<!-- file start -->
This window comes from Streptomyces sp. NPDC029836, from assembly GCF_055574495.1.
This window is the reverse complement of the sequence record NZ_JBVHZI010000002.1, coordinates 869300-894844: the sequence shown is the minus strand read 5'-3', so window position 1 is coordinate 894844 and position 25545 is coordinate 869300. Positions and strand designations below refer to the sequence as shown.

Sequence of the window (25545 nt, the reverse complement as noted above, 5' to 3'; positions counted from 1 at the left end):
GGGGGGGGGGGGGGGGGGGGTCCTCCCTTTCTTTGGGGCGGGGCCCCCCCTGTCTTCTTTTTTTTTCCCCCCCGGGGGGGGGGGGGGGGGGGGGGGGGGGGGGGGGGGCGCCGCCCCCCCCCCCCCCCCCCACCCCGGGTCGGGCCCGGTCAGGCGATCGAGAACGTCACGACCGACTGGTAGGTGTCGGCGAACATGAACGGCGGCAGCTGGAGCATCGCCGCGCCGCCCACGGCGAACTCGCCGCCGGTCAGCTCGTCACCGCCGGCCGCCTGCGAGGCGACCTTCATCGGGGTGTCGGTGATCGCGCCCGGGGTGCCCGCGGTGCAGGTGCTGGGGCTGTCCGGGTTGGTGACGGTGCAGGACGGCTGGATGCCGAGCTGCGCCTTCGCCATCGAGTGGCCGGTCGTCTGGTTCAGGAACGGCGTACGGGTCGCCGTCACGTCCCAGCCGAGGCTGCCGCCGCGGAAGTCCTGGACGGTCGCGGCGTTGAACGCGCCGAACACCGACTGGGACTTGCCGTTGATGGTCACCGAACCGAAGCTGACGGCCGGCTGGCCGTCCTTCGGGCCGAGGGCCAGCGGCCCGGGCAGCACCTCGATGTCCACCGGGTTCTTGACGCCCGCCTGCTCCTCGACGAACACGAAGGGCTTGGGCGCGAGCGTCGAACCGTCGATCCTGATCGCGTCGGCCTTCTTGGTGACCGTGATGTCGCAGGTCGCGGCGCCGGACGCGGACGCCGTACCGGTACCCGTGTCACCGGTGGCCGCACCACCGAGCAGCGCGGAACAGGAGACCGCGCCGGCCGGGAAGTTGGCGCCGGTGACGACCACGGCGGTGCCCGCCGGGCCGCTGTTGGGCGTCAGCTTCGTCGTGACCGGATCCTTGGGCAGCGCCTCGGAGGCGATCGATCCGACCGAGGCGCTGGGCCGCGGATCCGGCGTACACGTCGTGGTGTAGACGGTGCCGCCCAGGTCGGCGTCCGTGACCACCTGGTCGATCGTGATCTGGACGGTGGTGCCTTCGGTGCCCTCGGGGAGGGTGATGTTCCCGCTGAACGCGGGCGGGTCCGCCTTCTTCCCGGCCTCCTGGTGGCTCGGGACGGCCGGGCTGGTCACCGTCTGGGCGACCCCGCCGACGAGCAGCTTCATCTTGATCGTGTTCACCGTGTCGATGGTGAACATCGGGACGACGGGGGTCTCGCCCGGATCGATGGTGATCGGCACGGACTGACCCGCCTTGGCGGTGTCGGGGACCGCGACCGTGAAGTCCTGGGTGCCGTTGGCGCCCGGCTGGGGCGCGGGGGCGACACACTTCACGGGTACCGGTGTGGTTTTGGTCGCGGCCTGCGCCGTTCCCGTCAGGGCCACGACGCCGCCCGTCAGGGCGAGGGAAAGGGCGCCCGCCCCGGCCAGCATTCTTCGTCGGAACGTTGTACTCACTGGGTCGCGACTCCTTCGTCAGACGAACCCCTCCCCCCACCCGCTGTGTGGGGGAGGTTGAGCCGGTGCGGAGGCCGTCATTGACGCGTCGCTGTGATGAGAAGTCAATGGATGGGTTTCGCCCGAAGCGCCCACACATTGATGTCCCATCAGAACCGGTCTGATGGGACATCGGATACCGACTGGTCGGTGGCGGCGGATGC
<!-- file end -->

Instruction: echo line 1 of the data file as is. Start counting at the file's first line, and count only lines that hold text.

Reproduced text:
This window comes from Streptomyces sp. NPDC029836, from assembly GCF_055574495.1.